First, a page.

I recently had the opportunity to try out the soon to be patented sharpening Jig made by Jim Ritter of Ancora Yacht Service. You may know Jim from his chain vise he sells.
I don’t typically use a jig for sharpening, but for those who do, this is well worth checking out. Jim sent me instructions with the jig, but I intentional didn’t follow them to see if I could just figure it out. It’s pretty intuitive and convenient and I was sharpening both plane blades and chisel without any assistance. (probably not the recommended approach unless your writing a review. I missed a few cool features Jim has incorporated before following the instructions, but basic sharpening was a breeze) I will admit however, I did watch Jim use it a bit at the NWA show in Saratoga NY, so I did have some inkling of what it could do.
I took a blade off a Sargent jack plane I was restoring that needed a significant amount of work. I would have typically used a grinder on it. I started with some 120 grit paper on my table saw top. The jig did very well and made made quick work of the blade. The nice thing about this approach is the extended reach you gain over stones or plates.
I then went to the DMT’s. My plates are not set up to use a jig, so my only complaint was the length of working surface, which is a problem that comes with any jig. If I was going to use this (or any jig), I’d build a holder so the plates sits level to expand that surface.
I did have a minor annoyance with the Allen wrench falling out, but Jim assured me it seems to be with this particular jig alone. Its held in place with a magnet and it’s a problem with that particular jig. The other jigs out for review do not seem to have a similar issue. The Allen wrench is used to change the configuration of the runners to allow for cambers blades.
To further test, I intentionally chose a chisel that was to short and well worn. I actually use it for scraping japanning off planes. It did quick work of the chisel and held it in place firmly, even though you’d think the handle would have been in the way. There is plenty of clearance. It’s also one of the narrowest chisels you’d be sharpening, which can be an issue holding.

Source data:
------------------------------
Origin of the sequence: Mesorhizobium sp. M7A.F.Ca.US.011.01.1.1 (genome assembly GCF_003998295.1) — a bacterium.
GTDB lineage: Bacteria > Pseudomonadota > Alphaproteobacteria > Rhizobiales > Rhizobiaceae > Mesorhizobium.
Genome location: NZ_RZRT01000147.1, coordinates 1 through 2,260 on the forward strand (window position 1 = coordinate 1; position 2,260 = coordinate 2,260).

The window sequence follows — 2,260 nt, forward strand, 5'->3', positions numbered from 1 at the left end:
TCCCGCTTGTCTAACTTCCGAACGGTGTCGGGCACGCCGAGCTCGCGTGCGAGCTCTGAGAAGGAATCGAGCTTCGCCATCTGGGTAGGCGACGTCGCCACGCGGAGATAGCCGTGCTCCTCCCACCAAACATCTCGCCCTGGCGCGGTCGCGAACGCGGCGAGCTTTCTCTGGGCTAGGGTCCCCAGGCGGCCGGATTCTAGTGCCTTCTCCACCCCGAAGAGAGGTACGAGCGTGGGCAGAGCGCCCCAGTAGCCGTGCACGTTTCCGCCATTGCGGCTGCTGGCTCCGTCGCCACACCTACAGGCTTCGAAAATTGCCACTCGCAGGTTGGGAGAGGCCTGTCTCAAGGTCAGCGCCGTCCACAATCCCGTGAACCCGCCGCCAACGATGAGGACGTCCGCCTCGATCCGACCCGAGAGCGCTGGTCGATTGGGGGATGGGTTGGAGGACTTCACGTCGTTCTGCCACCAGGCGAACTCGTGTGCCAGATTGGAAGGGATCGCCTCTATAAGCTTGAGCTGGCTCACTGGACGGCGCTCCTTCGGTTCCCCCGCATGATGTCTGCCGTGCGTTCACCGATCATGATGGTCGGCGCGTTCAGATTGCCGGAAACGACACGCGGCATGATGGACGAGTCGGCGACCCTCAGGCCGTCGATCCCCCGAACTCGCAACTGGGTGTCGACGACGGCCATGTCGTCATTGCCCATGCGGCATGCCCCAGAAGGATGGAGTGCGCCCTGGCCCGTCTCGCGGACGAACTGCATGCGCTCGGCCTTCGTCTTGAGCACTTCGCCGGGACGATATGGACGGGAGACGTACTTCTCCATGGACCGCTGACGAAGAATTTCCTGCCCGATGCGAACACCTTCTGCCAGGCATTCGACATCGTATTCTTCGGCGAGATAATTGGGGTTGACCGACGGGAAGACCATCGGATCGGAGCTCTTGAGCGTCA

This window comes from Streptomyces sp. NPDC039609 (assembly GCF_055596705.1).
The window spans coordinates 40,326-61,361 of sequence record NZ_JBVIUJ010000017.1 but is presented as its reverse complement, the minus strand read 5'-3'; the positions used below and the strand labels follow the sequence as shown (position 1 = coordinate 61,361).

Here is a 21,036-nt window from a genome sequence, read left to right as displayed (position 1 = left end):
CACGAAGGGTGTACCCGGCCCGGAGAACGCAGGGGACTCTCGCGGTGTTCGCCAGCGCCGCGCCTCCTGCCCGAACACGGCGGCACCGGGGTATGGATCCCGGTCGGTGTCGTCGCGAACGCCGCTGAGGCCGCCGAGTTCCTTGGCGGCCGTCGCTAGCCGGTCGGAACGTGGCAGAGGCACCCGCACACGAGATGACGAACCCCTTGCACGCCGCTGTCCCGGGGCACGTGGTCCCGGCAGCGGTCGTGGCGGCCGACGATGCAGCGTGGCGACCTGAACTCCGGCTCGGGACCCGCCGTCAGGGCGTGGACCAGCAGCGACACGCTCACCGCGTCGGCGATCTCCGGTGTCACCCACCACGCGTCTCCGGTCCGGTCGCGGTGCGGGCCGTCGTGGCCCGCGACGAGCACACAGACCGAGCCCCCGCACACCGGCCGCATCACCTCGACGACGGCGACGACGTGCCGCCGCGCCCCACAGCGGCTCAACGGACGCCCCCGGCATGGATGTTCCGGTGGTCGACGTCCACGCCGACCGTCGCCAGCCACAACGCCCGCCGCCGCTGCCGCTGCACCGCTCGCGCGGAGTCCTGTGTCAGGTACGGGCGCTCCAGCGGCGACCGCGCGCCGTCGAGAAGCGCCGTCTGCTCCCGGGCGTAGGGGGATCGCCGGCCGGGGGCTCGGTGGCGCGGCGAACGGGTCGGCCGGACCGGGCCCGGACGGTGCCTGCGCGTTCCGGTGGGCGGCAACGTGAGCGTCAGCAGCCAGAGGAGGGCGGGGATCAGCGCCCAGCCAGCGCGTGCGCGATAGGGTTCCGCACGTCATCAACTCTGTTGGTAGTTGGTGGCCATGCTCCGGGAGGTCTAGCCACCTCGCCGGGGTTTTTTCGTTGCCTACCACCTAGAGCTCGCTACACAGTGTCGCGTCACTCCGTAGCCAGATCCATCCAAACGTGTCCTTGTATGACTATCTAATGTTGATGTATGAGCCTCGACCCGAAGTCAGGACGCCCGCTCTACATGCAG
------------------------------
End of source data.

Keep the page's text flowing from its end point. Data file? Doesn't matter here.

There will be two sizes of the jig, but what I liked about this one was the size (it’s the larger one). It’s big enough to get a good grip when sharpening. I suppose it wouldn’t be perfect for trying to keep to a limited size in a traveling tool box (get the smaller one for that) but for shop use, having something to hang onto that wasn’t constantly scraping my fingers across the stones was a bit of a pleasure.
Jim’s help video is not quit prime time yet, so I’ll post an update when he releases it, but the jig has many cool features I didn’t try. For instance the reconfiguration of the wheels for cambering. For the light cambering I just tilted the jig and it seemed to work very well.
As of this first writing Jim’s first production run is almost ready, so shot him an email with any questions or to get information on ordering. I will also post an update once pricing information is available.
According to Jim, The jig can hold a blade as wide as 2 3/4″ so basically a #8 plane blade down to the smallest thumb plane blade, skew blades, fishtail chisels, mortise chisels. The movable wheel carriage with the actual honing angle engraved is one of the best features. The wheels that can be set wide for stability or brought together for cambered blades.
I don’t have the following equipment, so these are images from Jim and other testers.